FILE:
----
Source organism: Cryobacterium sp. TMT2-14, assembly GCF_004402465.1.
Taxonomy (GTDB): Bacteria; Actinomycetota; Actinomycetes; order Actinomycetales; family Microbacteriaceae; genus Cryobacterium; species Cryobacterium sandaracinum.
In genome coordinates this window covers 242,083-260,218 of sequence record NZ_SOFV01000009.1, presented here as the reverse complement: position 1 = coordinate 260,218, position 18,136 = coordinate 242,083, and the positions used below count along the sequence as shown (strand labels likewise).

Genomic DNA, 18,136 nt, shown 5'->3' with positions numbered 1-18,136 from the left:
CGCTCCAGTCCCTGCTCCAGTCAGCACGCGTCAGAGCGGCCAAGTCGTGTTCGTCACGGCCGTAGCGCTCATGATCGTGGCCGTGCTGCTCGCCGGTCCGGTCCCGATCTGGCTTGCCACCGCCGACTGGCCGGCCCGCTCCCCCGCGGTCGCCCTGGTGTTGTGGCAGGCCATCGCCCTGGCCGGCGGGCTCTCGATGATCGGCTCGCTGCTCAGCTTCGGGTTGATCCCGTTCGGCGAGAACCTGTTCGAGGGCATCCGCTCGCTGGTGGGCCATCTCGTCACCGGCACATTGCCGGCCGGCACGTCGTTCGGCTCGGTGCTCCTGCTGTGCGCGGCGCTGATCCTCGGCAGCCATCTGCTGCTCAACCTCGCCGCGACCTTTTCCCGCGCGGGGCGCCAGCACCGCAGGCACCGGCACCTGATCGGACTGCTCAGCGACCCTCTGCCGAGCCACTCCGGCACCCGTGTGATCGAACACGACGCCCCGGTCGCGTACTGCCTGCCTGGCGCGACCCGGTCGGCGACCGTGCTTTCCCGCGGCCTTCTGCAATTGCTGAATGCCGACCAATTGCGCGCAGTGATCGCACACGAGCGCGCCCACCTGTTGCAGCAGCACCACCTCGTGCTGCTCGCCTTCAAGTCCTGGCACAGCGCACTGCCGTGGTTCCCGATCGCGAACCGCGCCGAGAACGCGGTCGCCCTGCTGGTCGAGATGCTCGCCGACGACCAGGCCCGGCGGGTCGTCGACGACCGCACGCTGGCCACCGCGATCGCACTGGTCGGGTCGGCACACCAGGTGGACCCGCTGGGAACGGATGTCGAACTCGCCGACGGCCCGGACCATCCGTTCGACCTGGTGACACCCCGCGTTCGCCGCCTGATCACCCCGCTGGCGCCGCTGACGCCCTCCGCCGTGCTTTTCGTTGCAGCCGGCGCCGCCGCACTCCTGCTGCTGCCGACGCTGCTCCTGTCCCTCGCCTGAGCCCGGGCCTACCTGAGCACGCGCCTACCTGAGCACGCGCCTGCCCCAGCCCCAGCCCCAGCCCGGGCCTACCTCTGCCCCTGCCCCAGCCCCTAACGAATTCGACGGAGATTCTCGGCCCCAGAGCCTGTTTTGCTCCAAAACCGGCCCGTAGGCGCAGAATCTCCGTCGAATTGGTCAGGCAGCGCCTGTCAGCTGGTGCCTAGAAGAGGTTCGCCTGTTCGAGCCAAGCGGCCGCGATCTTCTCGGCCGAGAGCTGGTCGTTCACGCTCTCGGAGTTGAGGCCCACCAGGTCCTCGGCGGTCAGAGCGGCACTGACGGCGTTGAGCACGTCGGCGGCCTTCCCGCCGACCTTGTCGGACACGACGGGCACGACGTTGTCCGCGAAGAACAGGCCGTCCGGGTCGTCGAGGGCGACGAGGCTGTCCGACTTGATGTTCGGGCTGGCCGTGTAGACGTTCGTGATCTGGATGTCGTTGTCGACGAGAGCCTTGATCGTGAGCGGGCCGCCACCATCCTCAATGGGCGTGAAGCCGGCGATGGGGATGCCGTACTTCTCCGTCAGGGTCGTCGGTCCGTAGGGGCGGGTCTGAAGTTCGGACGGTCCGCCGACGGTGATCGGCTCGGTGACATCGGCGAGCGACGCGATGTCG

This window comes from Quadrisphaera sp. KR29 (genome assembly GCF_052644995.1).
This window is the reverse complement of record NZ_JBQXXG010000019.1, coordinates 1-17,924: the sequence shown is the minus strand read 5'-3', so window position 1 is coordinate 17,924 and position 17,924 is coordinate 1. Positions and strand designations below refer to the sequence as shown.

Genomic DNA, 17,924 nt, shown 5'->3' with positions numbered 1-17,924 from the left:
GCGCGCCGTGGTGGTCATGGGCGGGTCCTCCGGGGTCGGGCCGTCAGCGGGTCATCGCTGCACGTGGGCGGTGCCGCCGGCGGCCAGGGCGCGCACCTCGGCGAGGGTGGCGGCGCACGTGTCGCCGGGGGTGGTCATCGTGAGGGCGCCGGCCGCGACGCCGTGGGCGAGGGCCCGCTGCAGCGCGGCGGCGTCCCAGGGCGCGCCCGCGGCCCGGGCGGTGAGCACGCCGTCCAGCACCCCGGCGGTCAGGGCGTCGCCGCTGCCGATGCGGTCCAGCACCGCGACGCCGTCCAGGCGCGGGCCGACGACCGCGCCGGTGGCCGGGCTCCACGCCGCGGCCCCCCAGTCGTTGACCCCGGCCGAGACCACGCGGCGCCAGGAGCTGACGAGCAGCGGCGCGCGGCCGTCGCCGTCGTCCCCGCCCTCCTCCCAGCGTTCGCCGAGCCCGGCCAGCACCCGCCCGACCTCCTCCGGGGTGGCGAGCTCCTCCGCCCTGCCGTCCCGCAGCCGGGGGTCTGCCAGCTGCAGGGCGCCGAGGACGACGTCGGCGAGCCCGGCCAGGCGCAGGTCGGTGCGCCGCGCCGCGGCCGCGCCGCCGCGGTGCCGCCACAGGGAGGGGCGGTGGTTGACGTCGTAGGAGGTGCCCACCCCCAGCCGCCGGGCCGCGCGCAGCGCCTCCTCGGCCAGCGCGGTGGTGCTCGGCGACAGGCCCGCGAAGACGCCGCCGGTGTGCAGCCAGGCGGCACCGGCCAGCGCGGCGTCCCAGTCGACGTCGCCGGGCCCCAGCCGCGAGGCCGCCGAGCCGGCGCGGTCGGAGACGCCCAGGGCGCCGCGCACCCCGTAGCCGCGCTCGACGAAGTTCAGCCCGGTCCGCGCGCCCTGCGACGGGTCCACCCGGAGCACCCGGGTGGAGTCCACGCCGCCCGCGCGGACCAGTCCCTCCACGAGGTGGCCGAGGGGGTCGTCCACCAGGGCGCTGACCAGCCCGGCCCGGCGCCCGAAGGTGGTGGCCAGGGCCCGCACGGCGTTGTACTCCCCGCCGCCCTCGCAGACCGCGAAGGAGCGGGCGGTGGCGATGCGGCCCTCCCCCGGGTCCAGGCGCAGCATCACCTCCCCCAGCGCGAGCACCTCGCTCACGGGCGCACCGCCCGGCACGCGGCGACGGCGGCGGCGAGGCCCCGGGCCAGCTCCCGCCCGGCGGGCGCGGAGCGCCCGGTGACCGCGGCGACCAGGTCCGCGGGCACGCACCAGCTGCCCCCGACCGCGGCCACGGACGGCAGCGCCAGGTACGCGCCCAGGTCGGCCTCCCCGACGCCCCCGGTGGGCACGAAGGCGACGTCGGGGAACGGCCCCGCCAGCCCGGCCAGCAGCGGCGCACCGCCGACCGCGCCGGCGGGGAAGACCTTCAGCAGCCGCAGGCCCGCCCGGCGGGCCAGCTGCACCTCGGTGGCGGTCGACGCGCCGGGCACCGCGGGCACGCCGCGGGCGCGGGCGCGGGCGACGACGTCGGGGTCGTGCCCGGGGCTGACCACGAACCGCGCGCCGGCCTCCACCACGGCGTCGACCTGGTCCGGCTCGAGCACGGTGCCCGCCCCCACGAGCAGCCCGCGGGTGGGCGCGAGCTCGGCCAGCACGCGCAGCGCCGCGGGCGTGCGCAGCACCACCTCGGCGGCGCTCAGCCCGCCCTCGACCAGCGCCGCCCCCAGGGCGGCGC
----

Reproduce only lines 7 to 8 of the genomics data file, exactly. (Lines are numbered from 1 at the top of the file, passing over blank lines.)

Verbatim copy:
This window is the reverse complement of record NZ_JBQXXG010000019.1, coordinates 1-17,924: the sequence shown is the minus strand read 5'-3', so window position 1 is coordinate 17,924 and position 17,924 is coordinate 1. Positions and strand designations below refer to the sequence as shown.

Genomic DNA, 17,924 nt, shown 5'->3' with positions numbered 1-17,924 from the left: